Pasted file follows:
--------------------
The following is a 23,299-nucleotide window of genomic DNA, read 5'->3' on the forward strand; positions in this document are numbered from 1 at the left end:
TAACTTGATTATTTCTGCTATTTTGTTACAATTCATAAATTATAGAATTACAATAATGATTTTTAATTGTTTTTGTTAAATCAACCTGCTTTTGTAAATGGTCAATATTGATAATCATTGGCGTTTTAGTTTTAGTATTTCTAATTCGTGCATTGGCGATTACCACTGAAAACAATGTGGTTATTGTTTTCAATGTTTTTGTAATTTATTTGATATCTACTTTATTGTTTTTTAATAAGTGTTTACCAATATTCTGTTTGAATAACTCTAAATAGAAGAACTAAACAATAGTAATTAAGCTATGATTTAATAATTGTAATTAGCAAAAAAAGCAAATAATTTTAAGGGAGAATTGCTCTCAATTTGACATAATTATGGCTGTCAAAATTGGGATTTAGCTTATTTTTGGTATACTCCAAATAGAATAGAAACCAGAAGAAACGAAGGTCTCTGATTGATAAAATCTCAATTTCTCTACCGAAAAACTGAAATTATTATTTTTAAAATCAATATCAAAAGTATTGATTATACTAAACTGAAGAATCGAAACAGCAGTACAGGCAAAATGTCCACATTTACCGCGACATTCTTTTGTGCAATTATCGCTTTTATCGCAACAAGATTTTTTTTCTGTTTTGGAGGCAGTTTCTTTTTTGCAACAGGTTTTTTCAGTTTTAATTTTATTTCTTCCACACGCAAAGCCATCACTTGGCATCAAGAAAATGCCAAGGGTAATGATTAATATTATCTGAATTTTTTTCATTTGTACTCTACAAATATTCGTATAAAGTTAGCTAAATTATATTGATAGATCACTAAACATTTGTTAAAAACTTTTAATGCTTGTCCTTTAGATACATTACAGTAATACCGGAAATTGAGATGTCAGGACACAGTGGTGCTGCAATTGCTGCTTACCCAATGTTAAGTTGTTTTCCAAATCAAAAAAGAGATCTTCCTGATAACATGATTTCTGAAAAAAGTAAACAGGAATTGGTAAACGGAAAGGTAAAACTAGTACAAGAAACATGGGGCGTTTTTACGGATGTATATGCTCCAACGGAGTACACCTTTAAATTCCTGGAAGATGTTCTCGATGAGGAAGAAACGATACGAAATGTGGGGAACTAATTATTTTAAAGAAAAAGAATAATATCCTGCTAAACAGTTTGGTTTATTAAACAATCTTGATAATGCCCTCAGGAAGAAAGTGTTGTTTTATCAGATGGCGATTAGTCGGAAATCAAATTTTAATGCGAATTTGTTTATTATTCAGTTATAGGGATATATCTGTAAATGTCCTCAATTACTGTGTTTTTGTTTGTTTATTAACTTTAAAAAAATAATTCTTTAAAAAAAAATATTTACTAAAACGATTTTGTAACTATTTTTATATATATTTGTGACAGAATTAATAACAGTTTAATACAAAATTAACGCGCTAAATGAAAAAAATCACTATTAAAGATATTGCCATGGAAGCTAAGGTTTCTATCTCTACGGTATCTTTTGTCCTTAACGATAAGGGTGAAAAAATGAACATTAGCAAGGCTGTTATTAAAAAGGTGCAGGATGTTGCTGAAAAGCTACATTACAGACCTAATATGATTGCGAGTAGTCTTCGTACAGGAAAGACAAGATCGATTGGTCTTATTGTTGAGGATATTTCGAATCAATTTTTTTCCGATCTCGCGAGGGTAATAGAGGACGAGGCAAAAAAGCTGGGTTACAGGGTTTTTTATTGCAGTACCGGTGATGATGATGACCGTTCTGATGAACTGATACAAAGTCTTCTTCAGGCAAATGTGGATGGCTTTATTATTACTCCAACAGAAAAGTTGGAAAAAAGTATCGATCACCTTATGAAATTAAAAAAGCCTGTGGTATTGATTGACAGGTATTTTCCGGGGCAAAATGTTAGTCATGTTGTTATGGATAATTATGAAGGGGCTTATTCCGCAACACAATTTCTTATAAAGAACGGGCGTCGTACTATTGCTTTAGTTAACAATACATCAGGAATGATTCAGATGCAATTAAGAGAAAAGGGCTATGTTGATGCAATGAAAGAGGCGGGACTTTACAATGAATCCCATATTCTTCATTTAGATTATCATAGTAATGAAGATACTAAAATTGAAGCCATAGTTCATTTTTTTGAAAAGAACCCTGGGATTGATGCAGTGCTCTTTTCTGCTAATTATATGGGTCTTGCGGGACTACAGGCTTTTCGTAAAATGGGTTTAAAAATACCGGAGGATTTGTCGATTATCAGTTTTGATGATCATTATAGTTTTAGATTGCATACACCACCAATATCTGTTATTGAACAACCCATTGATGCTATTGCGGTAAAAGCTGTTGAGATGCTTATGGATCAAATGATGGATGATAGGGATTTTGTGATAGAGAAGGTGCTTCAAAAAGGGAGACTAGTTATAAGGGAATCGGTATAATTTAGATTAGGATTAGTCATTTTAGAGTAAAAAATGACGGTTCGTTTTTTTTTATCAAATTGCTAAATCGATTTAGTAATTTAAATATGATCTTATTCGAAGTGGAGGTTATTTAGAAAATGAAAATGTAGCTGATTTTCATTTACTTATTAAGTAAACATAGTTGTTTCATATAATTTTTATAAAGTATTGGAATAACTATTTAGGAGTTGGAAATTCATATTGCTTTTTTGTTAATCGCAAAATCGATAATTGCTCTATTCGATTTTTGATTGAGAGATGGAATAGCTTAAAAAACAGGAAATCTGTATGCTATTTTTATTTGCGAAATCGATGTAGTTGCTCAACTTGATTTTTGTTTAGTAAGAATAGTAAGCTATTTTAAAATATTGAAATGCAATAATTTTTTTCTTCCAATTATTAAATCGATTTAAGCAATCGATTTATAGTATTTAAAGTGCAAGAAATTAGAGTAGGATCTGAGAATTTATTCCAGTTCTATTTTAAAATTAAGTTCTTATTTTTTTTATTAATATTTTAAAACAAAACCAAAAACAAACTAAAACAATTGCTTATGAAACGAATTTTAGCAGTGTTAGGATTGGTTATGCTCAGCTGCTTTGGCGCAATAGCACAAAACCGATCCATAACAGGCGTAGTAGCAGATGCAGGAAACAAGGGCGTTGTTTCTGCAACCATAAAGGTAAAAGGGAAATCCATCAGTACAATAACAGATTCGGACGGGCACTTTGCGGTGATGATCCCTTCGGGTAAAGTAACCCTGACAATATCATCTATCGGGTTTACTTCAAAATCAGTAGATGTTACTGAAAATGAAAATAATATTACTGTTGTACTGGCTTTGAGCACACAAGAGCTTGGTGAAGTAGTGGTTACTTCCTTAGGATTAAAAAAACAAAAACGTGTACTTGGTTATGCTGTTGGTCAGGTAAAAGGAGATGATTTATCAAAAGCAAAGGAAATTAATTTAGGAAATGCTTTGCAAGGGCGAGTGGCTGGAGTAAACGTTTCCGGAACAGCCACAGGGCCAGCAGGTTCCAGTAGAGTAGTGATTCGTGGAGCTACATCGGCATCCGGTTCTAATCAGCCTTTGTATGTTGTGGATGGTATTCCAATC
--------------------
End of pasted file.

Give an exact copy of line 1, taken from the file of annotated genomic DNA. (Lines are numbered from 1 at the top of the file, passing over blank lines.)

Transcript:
The following is a 23,299-nucleotide window of genomic DNA, read 5'->3' on the forward strand; positions in this document are numbered from 1 at the left end: